I like to keep the following favorite verse in mind as I go though my “year of me” process:

Isn’t it strange that princes and kings
And clowns that caper in sawdust rings
And common people like you and me
Are builders of eternity?

To each is given a bag of tools
A shapeless mass and a bag of rules
And each must make, ere his life is flown,
A stumbling block or a stepping stone.


Accountability: “Evaluate to improve, not to prove.”

Norb Schwarz

A young next generation executive working for the family business her father founded recently told me that lack of accountability among family members in the business was hampering the successful transition of the company to the next generation.

Unfortunately her comments mirrored those of other clients who have had difficult transitions due to apparent lack of accountability. Why is accountability such an elusive issue in many family businesses?

Perhaps it is because accountability is thought to be synonymous with “consequences” and thought of as punishment for failing to accomplish a task.  Yet, if we looked at accountability with a different lens, perhaps some of the barriers to its acceptance might be torn down.

Rather than looking at it as a way to impose consequences or punishment for failure, we should be welcoming accountability as a process that offers an opportunity to learn and improve on results that are both positive and/or miss the mark. Clear communication of agreed upon goals and measureable benchmarks to achieving the goals are prerequisites for the successful integration of accountability into a positive culture for the family business. With this positive process in place it will be much easier to establish a meritocracy based on accountability as opposed to an aristocracy.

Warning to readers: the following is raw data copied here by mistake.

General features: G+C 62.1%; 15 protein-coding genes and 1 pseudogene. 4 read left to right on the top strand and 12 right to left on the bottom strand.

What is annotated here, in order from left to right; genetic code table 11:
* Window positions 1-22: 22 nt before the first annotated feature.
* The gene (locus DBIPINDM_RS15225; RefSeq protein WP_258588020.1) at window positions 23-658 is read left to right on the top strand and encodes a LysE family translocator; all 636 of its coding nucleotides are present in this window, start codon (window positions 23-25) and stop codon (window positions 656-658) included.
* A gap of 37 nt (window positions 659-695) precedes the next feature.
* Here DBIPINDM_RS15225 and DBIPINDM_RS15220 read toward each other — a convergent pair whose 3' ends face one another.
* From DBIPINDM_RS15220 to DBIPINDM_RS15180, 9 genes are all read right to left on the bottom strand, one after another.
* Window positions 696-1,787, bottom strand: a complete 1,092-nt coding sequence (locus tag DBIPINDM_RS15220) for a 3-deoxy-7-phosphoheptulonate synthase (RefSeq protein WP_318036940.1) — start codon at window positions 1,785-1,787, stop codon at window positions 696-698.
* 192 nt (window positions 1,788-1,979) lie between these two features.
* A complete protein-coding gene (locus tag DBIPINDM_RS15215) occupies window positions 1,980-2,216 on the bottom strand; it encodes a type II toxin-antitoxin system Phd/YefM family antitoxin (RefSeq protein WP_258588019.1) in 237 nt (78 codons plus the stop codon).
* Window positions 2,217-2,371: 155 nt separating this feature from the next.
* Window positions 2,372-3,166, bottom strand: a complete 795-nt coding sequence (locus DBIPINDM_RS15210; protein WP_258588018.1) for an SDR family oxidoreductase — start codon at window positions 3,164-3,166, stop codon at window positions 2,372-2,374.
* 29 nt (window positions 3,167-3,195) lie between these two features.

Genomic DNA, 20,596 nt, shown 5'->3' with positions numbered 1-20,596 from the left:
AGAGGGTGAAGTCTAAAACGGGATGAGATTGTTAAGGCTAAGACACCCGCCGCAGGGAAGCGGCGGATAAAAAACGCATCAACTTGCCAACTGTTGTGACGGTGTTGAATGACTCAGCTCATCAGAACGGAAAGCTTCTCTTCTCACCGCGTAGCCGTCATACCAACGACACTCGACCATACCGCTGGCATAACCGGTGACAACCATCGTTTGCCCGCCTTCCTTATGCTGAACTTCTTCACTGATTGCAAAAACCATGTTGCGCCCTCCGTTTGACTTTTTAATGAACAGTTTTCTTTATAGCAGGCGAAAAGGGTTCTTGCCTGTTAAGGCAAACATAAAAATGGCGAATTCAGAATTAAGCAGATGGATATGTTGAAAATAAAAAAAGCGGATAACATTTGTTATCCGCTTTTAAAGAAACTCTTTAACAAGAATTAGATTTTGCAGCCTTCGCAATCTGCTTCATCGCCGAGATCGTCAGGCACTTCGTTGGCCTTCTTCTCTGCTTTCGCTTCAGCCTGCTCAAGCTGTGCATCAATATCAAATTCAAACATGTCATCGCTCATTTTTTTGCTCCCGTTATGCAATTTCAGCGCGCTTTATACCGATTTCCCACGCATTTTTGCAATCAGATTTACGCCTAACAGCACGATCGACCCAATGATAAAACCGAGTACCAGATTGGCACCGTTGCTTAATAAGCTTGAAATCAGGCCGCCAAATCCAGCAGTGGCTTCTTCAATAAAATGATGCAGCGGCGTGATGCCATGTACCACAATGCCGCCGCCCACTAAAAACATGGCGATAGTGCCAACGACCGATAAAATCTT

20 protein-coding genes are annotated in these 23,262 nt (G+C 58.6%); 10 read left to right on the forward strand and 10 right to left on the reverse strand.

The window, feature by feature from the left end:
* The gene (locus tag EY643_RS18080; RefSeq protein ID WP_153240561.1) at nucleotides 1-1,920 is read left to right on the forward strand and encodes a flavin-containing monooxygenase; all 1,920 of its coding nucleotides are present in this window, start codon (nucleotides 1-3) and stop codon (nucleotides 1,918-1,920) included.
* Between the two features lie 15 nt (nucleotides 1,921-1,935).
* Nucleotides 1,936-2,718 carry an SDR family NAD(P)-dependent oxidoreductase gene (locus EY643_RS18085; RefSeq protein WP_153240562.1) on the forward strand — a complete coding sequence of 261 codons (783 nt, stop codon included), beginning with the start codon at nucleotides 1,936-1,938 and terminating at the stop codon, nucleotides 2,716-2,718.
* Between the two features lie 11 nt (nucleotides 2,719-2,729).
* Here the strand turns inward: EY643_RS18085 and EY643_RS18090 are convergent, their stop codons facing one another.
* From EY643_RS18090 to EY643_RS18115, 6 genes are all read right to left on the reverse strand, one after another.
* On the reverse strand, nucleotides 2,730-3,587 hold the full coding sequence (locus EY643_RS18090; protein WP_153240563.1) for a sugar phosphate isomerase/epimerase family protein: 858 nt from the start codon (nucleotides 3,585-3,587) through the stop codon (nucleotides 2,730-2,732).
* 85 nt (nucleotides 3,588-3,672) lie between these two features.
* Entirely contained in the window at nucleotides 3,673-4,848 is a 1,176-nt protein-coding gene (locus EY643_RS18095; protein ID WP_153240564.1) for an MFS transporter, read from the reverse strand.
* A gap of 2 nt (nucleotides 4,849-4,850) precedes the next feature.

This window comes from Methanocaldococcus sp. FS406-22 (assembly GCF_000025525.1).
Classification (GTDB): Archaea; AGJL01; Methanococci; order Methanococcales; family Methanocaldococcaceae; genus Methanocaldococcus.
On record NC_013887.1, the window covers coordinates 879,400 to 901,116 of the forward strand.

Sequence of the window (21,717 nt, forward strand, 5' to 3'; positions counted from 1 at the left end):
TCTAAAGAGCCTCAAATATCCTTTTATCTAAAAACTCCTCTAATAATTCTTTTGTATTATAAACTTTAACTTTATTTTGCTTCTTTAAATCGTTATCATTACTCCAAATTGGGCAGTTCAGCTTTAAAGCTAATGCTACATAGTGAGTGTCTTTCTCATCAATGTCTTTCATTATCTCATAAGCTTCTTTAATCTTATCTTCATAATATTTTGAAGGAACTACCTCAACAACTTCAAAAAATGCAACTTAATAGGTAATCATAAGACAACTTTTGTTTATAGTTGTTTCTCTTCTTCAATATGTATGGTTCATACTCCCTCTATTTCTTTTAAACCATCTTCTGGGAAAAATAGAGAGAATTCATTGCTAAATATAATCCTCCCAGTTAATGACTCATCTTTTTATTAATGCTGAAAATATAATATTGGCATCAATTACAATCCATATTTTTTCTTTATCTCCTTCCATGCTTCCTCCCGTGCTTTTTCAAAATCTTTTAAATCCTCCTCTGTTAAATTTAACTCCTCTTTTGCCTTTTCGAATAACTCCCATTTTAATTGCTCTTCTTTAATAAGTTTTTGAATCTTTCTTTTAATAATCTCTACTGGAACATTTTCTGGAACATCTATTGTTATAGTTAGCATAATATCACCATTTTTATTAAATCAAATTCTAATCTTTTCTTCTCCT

“Evaluate to improve, not to prove.”


Innovation in Family Business: Capturing the entrepreneurial spirit and ambition of the younger generation

Joe Schmieder
Joe Schmieder

Rick DeVos, a 28-year-old highly-entrepreneurial third-generation family member, wanted to create some new business ventures that did not fit into the current family business.  His parents wanted to encourage their son’s entrepreneurial spirit yet ground him in business reality.

Entrepreneurism runs in the family.  Rick is the grandson of Rich DeVos, who is the co-founder of Amway.  Rick’s father, Dick, led Amway into the international arena where the majority of the business is conducted today, and his mother, Betsy, comes from an enterprising family that developed a large auto parts company with many creative products that line the inside of cars.  Thus, with two creative blood lines coursing his veins, Rick possesses an abnormally high degree of creativity.

To harness this creative energy, the family provided a “loose leash” and seed money to create a host of ventures, including an internet film business, an entrepreneurial award business, and an open social-network art contest.  The highly-acclaimed ArtPrize ( has taken the art world by storm, creating one of the most innovative ways to engage an entire community in the conversation about art while providing a great opportunity for artists to share their work.

How are you capturing the creativity of the younger generation in your family business?


Back to School for the Kids and the Family Business

Jennifer Pendergast
Jennifer Pendergast

As the nation’s children head back to school, many of us “grown ups” are reminded of our school days.  Some enjoyed their academic experience.  Others couldn’t wait to get out into the real world.  Regardless of your school experience, hopefully as you’ve grown older you’ve realized that learning is a never-ending pursuit, whether it be of the academic variety or the on-the-job variety.  For many businesses, back to school time coincides with budgeting time.   As you are developing your financial objectives for the year ahead, why not develop learning objectives as well?  They may be at the individual, company or even family level.  And, the objectives may be fulfilled in a variety of ways – attend a seminar, read a book, reach out to a colleague with expertise in a given area, hire a consultant. Creating the same discipline around managing your intellectual resources as you have around your financial resources should help to ensure that you, your business and your family will continue to grow.